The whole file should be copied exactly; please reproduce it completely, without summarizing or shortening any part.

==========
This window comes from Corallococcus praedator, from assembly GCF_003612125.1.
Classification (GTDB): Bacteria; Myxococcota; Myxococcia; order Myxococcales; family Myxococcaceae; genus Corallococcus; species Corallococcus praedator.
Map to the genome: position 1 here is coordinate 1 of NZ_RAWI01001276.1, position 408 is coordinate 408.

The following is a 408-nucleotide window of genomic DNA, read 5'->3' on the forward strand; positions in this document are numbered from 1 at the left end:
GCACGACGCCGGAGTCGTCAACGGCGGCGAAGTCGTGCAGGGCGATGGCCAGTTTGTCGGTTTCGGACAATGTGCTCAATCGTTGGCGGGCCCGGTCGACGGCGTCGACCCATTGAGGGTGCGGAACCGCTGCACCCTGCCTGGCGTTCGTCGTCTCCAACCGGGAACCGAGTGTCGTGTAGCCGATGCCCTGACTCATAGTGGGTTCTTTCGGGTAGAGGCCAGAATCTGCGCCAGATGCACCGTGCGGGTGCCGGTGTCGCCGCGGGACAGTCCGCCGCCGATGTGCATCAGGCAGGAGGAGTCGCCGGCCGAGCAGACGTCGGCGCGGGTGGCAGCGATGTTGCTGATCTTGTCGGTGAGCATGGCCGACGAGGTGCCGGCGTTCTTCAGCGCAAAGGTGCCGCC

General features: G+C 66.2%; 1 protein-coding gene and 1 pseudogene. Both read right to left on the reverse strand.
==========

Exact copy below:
This window comes from Corallococcus praedator, from assembly GCF_003612125.1.
Classification (GTDB): Bacteria; Myxococcota; Myxococcia; order Myxococcales; family Myxococcaceae; genus Corallococcus; species Corallococcus praedator.
Map to the genome: position 1 here is coordinate 1 of NZ_RAWI01001276.1, position 408 is coordinate 408.

The following is a 408-nucleotide window of genomic DNA, read 5'->3' on the forward strand; positions in this document are numbered from 1 at the left end:
GCACGACGCCGGAGTCGTCAACGGCGGCGAAGTCGTGCAGGGCGATGGCCAGTTTGTCGGTTTCGGACAATGTGCTCAATCGTTGGCGGGCCCGGTCGACGGCGTCGACCCATTGAGGGTGCGGAACCGCTGCACCCTGCCTGGCGTTCGTCGTCTCCAACCGGGAACCGAGTGTCGTGTAGCCGATGCCCTGACTCATAGTGGGTTCTTTCGGGTAGAGGCCAGAATCTGCGCCAGATGCACCGTGCGGGTGCCGGTGTCGCCGCGGGACAGTCCGCCGCCGATGTGCATCAGGCAGGAGGAGTCGCCGGCCGAGCAGACGTCGGCGCGGGTGGCAGCGATGTTGCTGATCTTGTCGGTGAGCATGGCCGACGAGGTGCCGGCGTTCTTCAGCGCAAAGGTGCCGCC

General features: G+C 66.2%; 1 protein-coding gene and 1 pseudogene. Both read right to left on the reverse strand.